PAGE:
Skip directly to content

QLD HAS MORE CHILDREN IN CARE THEN PRISIONERS

Like us on fb

Scarred forever by DOCS's picture
on Tue, 07/17/2012 - 16:27
Fight Child Protection Department Corruption: 

QUEENSLAND has more children in care than criminals in prisons, and the number keeps growing despite mounting investment in child protection, an inquiry has been told.

At a preliminary hearing of the 10-month commission of inquiry into child safety, counsel assisting the crown, Kathryn McMillan SC, said there were 7602 children in out-of-home care in Queensland in 2011, compared with 5527 prisoners.

The children were in foster care, kinship care, other state-approved care or a residential care service.

The number of children in care rose by 1600 in the 11 years to 2011 despite a steady increase in government spending on the child safety sector, Ms McMillan said at the hearing in Brisbane on Tuesday.

"There is understandably widespread concern that despite the considerable and increasing resource commitment to child protection, the number of children under the formal care of the state continues to rise," she said.

Ms McMillan said the inquiry would look at whether a child deemed to be at "an unacceptable degree of risk" could be kept safely at home, "instead of being subjected to the inevitable distress and emotional trauma of being removed indefinitely and perhaps in some situations needlessly".

Hetty Johnston, who founded the child safety advocacy group Bravehearts, says the number of children in care is frightening.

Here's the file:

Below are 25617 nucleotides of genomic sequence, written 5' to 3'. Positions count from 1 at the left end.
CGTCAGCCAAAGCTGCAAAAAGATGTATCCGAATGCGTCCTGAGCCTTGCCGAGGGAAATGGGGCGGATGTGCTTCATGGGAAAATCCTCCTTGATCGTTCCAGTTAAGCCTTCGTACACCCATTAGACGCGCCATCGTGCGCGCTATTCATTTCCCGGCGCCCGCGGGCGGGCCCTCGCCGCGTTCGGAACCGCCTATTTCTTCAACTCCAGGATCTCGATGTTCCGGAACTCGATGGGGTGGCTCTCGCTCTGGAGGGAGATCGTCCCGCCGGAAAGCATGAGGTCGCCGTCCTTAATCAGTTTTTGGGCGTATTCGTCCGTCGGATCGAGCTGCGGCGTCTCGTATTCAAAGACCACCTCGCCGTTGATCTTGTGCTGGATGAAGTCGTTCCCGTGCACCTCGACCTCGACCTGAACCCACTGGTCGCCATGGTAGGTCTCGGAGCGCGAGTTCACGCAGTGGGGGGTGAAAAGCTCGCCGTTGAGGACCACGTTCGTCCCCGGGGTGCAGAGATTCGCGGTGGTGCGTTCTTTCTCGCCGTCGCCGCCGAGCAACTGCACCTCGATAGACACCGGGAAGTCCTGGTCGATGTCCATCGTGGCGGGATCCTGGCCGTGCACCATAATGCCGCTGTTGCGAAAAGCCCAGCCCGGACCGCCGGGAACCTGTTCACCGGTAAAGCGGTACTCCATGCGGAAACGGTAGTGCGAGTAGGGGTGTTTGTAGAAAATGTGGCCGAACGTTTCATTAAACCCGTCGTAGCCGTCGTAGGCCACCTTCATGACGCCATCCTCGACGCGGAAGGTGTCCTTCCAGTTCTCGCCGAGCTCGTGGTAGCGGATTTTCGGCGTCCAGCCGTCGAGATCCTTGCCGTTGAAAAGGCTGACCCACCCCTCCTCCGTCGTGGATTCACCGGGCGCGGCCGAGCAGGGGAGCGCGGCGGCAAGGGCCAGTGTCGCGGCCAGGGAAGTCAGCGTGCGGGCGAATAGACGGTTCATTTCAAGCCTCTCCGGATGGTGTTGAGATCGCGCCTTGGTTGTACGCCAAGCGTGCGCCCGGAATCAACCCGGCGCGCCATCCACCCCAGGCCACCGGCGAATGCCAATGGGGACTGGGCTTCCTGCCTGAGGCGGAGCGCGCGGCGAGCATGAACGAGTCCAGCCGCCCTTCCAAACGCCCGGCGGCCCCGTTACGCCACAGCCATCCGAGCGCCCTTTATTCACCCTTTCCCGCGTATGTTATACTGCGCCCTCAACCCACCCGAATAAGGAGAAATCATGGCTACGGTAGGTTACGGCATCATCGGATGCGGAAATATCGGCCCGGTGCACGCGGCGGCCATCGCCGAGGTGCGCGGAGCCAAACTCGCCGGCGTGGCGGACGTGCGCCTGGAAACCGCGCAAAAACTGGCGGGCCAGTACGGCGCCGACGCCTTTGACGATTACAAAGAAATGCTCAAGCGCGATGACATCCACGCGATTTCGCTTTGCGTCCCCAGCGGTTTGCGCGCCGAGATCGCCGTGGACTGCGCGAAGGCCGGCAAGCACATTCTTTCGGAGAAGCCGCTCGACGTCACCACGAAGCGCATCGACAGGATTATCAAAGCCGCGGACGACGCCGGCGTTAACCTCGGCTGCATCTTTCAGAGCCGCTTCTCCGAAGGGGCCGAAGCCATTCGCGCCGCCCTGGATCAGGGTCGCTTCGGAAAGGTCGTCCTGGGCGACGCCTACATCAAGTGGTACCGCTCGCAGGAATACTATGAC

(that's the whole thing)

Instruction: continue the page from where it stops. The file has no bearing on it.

"It's a reality and there's families torn apart everywhere," she told reporters outside the court.

"Hopefully (the inquiry will) find a better way to manage all of that".

Meanwhile, inquiry commissioner Tim Carmody SC is expected to hear a request to stand down before the probe begins.

The former Queensland Crime Commissioner has been criticised in the past for not supporting a public inquiry into the infamous 22-year-old Heiner affair during his tenure.

The affair revolves around the deliberate shredding by the Queensland government of documents relating to the alleged 1988 rape of a girl in state care.

A inquiry into the allegations chaired by magistrate Noel Heiner was later found to have been wrongly constituted, and the inquiry documents were shredded - on legal advice - to prevent litigation.

Critics including whistleblower Kevin Lindeberg continue to argue that evidence was illegally destroyed.

A number of Senate inquiries have found no impropriety.

During Tuesday's preliminary hearing, Mr Carmody said he was obligated to disclose his connection with the affair.

He told the court he was nearing the end of his tenure as Queensland Crime Commissioner when he was asked to support a public inquiry.

"Against that background, I will hear any argument or submission from any party about ... (the affair) and my role in inquiring into it," he said.

David Rofe, QC, for Kevin Lindeberg, told the court he would make a submission by next week that Mr Carmody stand down as commissioner of the inquiry.

The hearing was adjourned until an unspecified day early next week.